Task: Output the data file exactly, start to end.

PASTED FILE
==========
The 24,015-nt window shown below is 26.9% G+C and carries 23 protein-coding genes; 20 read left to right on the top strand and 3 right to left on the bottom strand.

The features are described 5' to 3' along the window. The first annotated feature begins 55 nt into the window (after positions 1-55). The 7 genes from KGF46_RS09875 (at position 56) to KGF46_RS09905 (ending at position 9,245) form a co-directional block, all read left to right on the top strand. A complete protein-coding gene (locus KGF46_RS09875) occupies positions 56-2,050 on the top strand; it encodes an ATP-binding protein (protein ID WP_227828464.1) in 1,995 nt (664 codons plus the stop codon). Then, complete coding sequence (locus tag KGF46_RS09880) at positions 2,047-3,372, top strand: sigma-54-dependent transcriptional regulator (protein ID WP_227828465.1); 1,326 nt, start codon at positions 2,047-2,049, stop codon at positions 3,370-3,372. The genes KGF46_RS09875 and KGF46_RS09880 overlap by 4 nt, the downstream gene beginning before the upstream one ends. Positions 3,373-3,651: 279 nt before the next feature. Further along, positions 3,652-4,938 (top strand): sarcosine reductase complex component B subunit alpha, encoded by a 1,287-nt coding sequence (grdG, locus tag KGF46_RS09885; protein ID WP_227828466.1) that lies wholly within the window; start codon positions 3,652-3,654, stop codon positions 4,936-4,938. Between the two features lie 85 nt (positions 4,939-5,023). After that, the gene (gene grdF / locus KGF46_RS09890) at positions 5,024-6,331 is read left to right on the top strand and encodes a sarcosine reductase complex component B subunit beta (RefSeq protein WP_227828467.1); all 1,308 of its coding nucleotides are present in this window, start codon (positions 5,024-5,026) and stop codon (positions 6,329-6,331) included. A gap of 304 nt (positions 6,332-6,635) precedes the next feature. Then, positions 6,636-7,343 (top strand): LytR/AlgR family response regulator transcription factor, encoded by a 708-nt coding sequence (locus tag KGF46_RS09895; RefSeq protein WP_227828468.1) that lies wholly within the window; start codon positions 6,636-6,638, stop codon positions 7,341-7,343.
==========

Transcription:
The 24,015-nt window shown below is 26.9% G+C and carries 23 protein-coding genes; 20 read left to right on the top strand and 3 right to left on the bottom strand.

The features are described 5' to 3' along the window. The first annotated feature begins 55 nt into the window (after positions 1-55). The 7 genes from KGF46_RS09875 (at position 56) to KGF46_RS09905 (ending at position 9,245) form a co-directional block, all read left to right on the top strand. A complete protein-coding gene (locus KGF46_RS09875) occupies positions 56-2,050 on the top strand; it encodes an ATP-binding protein (protein ID WP_227828464.1) in 1,995 nt (664 codons plus the stop codon). Then, complete coding sequence (locus tag KGF46_RS09880) at positions 2,047-3,372, top strand: sigma-54-dependent transcriptional regulator (protein ID WP_227828465.1); 1,326 nt, start codon at positions 2,047-2,049, stop codon at positions 3,370-3,372. The genes KGF46_RS09875 and KGF46_RS09880 overlap by 4 nt, the downstream gene beginning before the upstream one ends. Positions 3,373-3,651: 279 nt before the next feature. Further along, positions 3,652-4,938 (top strand): sarcosine reductase complex component B subunit alpha, encoded by a 1,287-nt coding sequence (grdG, locus tag KGF46_RS09885; protein ID WP_227828466.1) that lies wholly within the window; start codon positions 3,652-3,654, stop codon positions 4,936-4,938. Between the two features lie 85 nt (positions 4,939-5,023). After that, the gene (gene grdF / locus KGF46_RS09890) at positions 5,024-6,331 is read left to right on the top strand and encodes a sarcosine reductase complex component B subunit beta (RefSeq protein WP_227828467.1); all 1,308 of its coding nucleotides are present in this window, start codon (positions 5,024-5,026) and stop codon (positions 6,329-6,331) included. A gap of 304 nt (positions 6,332-6,635) precedes the next feature. Then, positions 6,636-7,343 (top strand): LytR/AlgR family response regulator transcription factor, encoded by a 708-nt coding sequence (locus tag KGF46_RS09895; RefSeq protein WP_227828468.1) that lies wholly within the window; start codon positions 6,636-6,638, stop codon positions 7,341-7,343.